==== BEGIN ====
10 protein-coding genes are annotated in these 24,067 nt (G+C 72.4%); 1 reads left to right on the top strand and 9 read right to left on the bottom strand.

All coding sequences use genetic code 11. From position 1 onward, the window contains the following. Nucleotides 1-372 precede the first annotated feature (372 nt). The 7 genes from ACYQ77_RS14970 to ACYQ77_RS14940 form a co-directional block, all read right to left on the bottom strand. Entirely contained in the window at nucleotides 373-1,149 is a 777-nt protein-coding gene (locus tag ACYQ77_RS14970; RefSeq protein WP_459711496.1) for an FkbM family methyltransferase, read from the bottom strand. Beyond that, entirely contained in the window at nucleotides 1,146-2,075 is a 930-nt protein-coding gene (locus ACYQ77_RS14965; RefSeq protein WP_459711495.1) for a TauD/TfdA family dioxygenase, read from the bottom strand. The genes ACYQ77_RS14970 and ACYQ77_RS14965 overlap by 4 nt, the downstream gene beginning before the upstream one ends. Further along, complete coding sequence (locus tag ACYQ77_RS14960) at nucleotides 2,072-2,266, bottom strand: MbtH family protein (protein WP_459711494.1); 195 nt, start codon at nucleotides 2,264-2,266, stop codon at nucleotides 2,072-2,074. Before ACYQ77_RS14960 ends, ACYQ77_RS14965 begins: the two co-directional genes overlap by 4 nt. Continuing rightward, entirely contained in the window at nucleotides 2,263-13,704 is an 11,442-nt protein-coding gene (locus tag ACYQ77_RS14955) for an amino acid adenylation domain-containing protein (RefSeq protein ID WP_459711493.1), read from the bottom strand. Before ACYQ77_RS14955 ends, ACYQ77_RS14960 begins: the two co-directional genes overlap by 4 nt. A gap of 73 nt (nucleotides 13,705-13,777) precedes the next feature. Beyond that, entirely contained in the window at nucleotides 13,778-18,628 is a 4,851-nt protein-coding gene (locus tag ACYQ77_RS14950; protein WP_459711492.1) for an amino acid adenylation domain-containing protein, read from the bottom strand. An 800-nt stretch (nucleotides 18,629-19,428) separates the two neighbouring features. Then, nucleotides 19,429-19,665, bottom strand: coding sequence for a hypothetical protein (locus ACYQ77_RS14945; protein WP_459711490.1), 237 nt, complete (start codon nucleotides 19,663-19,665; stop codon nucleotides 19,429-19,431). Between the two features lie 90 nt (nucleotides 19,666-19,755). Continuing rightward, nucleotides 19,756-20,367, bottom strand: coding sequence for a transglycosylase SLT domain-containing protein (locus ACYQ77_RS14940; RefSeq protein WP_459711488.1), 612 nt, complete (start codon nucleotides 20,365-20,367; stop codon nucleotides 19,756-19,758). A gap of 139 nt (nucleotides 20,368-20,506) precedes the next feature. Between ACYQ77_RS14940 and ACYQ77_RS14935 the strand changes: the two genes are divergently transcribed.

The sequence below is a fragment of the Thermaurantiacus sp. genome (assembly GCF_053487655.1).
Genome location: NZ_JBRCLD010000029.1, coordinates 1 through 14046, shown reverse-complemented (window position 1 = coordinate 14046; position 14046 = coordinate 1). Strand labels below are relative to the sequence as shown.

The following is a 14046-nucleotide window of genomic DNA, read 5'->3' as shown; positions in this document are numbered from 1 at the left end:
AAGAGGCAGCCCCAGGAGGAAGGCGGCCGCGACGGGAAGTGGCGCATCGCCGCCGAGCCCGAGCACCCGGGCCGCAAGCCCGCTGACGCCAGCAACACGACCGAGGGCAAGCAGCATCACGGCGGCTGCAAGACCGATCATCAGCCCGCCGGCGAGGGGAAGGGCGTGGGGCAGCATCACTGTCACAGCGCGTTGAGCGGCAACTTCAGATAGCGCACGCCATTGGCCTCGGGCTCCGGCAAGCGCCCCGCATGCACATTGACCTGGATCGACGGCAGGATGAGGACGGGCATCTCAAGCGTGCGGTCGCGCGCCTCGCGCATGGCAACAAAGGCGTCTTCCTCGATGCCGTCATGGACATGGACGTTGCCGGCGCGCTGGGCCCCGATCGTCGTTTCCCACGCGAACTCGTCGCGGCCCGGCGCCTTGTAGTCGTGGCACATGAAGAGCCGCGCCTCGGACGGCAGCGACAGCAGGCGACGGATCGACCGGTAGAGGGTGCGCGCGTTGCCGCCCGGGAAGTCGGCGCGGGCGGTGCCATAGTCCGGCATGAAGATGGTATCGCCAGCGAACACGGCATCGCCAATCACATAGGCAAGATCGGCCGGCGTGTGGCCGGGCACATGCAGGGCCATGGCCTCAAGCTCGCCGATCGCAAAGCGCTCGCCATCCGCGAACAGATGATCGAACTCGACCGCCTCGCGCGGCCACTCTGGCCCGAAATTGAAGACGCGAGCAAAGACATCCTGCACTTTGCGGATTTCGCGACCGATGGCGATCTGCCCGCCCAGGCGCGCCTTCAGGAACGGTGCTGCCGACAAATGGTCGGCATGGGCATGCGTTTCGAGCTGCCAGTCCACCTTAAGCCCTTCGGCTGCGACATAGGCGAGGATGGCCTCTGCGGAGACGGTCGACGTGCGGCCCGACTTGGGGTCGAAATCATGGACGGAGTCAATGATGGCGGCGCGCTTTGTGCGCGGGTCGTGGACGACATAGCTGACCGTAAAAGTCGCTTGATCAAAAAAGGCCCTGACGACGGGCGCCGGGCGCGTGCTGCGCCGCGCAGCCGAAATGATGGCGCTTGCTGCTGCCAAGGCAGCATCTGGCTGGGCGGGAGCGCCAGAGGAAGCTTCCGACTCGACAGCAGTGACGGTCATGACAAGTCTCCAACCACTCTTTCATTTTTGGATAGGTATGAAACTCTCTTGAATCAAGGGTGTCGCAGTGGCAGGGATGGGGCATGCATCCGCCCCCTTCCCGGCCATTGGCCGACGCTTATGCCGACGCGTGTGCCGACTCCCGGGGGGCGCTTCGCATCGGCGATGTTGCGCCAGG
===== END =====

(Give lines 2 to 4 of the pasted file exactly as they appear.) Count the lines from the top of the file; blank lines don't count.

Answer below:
All coding sequences use genetic code 11. From position 1 onward, the window contains the following. Nucleotides 1-372 precede the first annotated feature (372 nt). The 7 genes from ACYQ77_RS14970 to ACYQ77_RS14940 form a co-directional block, all read right to left on the bottom strand. Entirely contained in the window at nucleotides 373-1,149 is a 777-nt protein-coding gene (locus tag ACYQ77_RS14970; RefSeq protein WP_459711496.1) for an FkbM family methyltransferase, read from the bottom strand. Beyond that, entirely contained in the window at nucleotides 1,146-2,075 is a 930-nt protein-coding gene (locus ACYQ77_RS14965; RefSeq protein WP_459711495.1) for a TauD/TfdA family dioxygenase, read from the bottom strand. The genes ACYQ77_RS14970 and ACYQ77_RS14965 overlap by 4 nt, the downstream gene beginning before the upstream one ends. Further along, complete coding sequence (locus tag ACYQ77_RS14960) at nucleotides 2,072-2,266, bottom strand: MbtH family protein (protein WP_459711494.1); 195 nt, start codon at nucleotides 2,264-2,266, stop codon at nucleotides 2,072-2,074. Before ACYQ77_RS14960 ends, ACYQ77_RS14965 begins: the two co-directional genes overlap by 4 nt. Continuing rightward, entirely contained in the window at nucleotides 2,263-13,704 is an 11,442-nt protein-coding gene (locus tag ACYQ77_RS14955) for an amino acid adenylation domain-containing protein (RefSeq protein ID WP_459711493.1), read from the bottom strand. Before ACYQ77_RS14955 ends, ACYQ77_RS14960 begins: the two co-directional genes overlap by 4 nt. A gap of 73 nt (nucleotides 13,705-13,777) precedes the next feature. Beyond that, entirely contained in the window at nucleotides 13,778-18,628 is a 4,851-nt protein-coding gene (locus tag ACYQ77_RS14950; protein WP_459711492.1) for an amino acid adenylation domain-containing protein, read from the bottom strand. An 800-nt stretch (nucleotides 18,629-19,428) separates the two neighbouring features. Then, nucleotides 19,429-19,665, bottom strand: coding sequence for a hypothetical protein (locus ACYQ77_RS14945; protein WP_459711490.1), 237 nt, complete (start codon nucleotides 19,663-19,665; stop codon nucleotides 19,429-19,431). Between the two features lie 90 nt (nucleotides 19,666-19,755). Continuing rightward, nucleotides 19,756-20,367, bottom strand: coding sequence for a transglycosylase SLT domain-containing protein (locus ACYQ77_RS14940; RefSeq protein WP_459711488.1), 612 nt, complete (start codon nucleotides 20,365-20,367; stop codon nucleotides 19,756-19,758). A gap of 139 nt (nucleotides 20,368-20,506) precedes the next feature. Between ACYQ77_RS14940 and ACYQ77_RS14935 the strand changes: the two genes are divergently transcribed.

The sequence below is a fragment of the Thermaurantiacus sp. genome (assembly GCF_053487655.1).
Genome location: NZ_JBRCLD010000029.1, coordinates 1 through 14046, shown reverse-complemented (window position 1 = coordinate 14046; position 14046 = coordinate 1). Strand labels below are relative to the sequence as shown.